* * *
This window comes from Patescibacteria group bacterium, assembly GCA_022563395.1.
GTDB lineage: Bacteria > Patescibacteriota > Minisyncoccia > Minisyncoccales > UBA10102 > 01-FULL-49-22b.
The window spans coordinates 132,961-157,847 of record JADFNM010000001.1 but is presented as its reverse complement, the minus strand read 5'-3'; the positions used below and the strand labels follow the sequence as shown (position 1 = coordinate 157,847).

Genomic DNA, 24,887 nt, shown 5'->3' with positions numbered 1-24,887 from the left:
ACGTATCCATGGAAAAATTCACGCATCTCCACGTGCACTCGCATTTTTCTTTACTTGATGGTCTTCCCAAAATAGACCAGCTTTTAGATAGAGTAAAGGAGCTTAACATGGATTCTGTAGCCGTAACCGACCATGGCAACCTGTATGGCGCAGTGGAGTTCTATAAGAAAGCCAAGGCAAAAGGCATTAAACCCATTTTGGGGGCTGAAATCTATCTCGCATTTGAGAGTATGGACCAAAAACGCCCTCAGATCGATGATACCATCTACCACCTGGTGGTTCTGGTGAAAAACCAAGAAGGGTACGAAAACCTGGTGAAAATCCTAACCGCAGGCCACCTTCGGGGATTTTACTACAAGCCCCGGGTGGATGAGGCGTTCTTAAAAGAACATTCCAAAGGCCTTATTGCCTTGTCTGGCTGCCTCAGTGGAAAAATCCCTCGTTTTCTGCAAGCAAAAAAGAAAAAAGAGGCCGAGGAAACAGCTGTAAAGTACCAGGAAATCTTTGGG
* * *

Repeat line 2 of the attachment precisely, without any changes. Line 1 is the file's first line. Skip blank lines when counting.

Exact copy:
GTDB lineage: Bacteria > Patescibacteriota > Minisyncoccia > Minisyncoccales > UBA10102 > 01-FULL-49-22b.